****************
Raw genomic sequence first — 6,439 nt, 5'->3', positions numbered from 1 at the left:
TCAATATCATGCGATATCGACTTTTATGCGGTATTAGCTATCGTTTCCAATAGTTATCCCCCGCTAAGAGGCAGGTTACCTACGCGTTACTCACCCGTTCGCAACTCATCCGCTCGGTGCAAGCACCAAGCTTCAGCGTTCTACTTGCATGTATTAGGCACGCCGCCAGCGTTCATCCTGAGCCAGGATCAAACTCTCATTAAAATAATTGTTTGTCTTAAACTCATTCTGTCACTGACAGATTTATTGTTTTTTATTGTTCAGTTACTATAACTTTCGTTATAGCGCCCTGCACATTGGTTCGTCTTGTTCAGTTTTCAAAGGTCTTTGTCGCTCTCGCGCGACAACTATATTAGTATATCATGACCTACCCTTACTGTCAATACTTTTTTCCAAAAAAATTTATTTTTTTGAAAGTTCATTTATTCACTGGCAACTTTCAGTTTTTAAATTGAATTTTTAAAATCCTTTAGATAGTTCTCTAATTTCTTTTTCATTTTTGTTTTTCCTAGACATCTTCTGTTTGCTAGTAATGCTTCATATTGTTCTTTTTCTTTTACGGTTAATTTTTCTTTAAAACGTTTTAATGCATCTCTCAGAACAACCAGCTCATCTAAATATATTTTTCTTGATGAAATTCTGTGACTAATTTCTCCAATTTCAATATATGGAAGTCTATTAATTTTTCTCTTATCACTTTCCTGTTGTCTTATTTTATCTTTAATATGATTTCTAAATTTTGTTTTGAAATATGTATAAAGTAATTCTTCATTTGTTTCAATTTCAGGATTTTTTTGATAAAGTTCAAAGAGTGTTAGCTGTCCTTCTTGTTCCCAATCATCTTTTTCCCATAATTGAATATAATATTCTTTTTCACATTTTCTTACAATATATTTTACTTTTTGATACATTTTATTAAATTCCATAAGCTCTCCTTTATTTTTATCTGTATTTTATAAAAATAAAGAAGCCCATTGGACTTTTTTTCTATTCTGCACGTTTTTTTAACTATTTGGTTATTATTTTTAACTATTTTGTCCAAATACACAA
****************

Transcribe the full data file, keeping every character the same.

Raw genomic sequence first — 6,439 nt, 5'->3', positions numbered from 1 at the left:
TCAATATCATGCGATATCGACTTTTATGCGGTATTAGCTATCGTTTCCAATAGTTATCCCCCGCTAAGAGGCAGGTTACCTACGCGTTACTCACCCGTTCGCAACTCATCCGCTCGGTGCAAGCACCAAGCTTCAGCGTTCTACTTGCATGTATTAGGCACGCCGCCAGCGTTCATCCTGAGCCAGGATCAAACTCTCATTAAAATAATTGTTTGTCTTAAACTCATTCTGTCACTGACAGATTTATTGTTTTTTATTGTTCAGTTACTATAACTTTCGTTATAGCGCCCTGCACATTGGTTCGTCTTGTTCAGTTTTCAAAGGTCTTTGTCGCTCTCGCGCGACAACTATATTAGTATATCATGACCTACCCTTACTGTCAATACTTTTTTCCAAAAAAATTTATTTTTTTGAAAGTTCATTTATTCACTGGCAACTTTCAGTTTTTAAATTGAATTTTTAAAATCCTTTAGATAGTTCTCTAATTTCTTTTTCATTTTTGTTTTTCCTAGACATCTTCTGTTTGCTAGTAATGCTTCATATTGTTCTTTTTCTTTTACGGTTAATTTTTCTTTAAAACGTTTTAATGCATCTCTCAGAACAACCAGCTCATCTAAATATATTTTTCTTGATGAAATTCTGTGACTAATTTCTCCAATTTCAATATATGGAAGTCTATTAATTTTTCTCTTATCACTTTCCTGTTGTCTTATTTTATCTTTAATATGATTTCTAAATTTTGTTTTGAAATATGTATAAAGTAATTCTTCATTTGTTTCAATTTCAGGATTTTTTTGATAAAGTTCAAAGAGTGTTAGCTGTCCTTCTTGTTCCCAATCATCTTTTTCCCATAATTGAATATAATATTCTTTTTCACATTTTCTTACAATATATTTTACTTTTTGATACATTTTATTAAATTCCATAAGCTCTCCTTTATTTTTATCTGTATTTTATAAAAATAAAGAAGCCCATTGGACTTTTTTTCTATTCTGCACGTTTTTTTAACTATTTGGTTATTATTTTTAACTATTTTGTCCAAATACACAA